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Old April 4th, 2007, 09:01 PM   #2601
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Originally Posted by scottbbfm View Post
Its a paradox! Anyone have any good ways to fix this??
Scrappier restauranteurs.
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Old April 4th, 2007, 09:11 PM   #2602
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Its a paradox! Anyone have any good ways to fix this??
Demolish low density row houses and replace it with mid-rise mixed use.

People should be able to live, work, and play all within walking distance. Otherwise you just have suburbs in the city (which I think Canton and Fed Hill are to a certain degree). Now I'm not suggesting that we demolish tracks of successful rowhouse rehabs; but rather, when we have the opportunity to replace low density with higher density, we jump on it. Even if it does mean a 95 foot structure. People don't want higher density because they worry about traffic and parking. But the funny thing is that with appropriately zoned high density, people tend to drive less!
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Old April 4th, 2007, 10:50 PM   #2603
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Is this the restaurant where you have to ring the doorbell for someone to come let you in?
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Old April 4th, 2007, 11:45 PM   #2604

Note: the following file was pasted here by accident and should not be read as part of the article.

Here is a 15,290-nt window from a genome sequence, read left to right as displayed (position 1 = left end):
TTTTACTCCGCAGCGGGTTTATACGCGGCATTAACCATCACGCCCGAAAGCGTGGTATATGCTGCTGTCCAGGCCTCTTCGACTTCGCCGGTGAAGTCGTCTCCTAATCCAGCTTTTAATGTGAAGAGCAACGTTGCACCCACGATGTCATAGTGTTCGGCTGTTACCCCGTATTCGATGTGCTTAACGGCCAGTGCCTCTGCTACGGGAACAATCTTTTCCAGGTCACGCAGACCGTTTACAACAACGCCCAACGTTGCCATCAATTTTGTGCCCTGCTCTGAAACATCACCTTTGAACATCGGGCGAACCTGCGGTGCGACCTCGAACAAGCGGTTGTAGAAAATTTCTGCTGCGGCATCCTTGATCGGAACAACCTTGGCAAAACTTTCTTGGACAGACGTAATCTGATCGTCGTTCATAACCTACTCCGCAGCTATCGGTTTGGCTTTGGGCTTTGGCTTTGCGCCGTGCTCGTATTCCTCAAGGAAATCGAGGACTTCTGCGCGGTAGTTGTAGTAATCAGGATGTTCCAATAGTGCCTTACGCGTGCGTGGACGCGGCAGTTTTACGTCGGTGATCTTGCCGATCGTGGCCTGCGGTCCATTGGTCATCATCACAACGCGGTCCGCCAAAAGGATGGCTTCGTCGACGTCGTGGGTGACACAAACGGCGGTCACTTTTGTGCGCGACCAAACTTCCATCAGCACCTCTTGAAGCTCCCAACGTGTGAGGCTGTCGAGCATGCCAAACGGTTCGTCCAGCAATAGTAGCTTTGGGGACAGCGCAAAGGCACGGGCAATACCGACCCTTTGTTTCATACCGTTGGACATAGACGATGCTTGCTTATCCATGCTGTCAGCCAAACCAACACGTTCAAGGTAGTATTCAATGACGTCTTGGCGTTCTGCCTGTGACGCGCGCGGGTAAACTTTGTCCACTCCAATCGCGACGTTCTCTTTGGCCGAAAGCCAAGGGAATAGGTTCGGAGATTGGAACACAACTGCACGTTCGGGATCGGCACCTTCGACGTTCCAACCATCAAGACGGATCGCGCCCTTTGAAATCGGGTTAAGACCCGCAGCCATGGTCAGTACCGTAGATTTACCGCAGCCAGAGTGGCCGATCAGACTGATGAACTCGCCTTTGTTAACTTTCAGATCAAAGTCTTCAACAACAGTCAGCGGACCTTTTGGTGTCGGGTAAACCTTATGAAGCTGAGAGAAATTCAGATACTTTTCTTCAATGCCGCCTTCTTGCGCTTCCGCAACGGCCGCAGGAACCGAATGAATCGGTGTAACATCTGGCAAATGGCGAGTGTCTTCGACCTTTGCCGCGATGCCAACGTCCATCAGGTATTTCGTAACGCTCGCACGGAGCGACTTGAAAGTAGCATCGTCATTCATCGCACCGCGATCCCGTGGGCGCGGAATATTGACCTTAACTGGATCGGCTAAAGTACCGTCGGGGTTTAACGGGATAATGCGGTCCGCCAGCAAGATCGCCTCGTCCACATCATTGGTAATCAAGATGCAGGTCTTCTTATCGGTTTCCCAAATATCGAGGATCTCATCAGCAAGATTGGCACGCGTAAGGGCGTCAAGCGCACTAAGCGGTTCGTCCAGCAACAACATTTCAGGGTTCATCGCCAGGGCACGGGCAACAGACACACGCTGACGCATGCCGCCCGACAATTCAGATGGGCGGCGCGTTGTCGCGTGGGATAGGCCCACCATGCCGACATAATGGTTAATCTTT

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Is this the restaurant where you have to ring the doorbell for someone to come let you in?
Right (the first link). Ask for Morris. For the second, it helps to know Jack.

Elsby.

The owner.
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Old April 4th, 2007, 11:59 PM   #2605
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City offers west-side parcel for redevelopment
Officials hope to continue momentum for superblock revitalization project

By Lorraine Mirabella
Sun Reporter
Originally published April 4, 2007, 3:38 PM EDT
After reaching agreements with two developers of the long-stalled superblock project on Baltimore's west side, the city today said it is offering an additional superblock parcel, now parking lots and vacant buildings, for redevelopment in hopes of continuing momentum in revitalizing the deteriorated stretch of downtown.

The Baltimore Development Corp. is seeking proposals to redevelop eight parcels in a block bounded by Park Avenue on the west, Clay Street on the north, North Liberty Street on the east and W. Lexington Street on the south. The development site does not include a row of stores in that block of West Lexington, which will remain intact with the current or new merchants, the BDC said.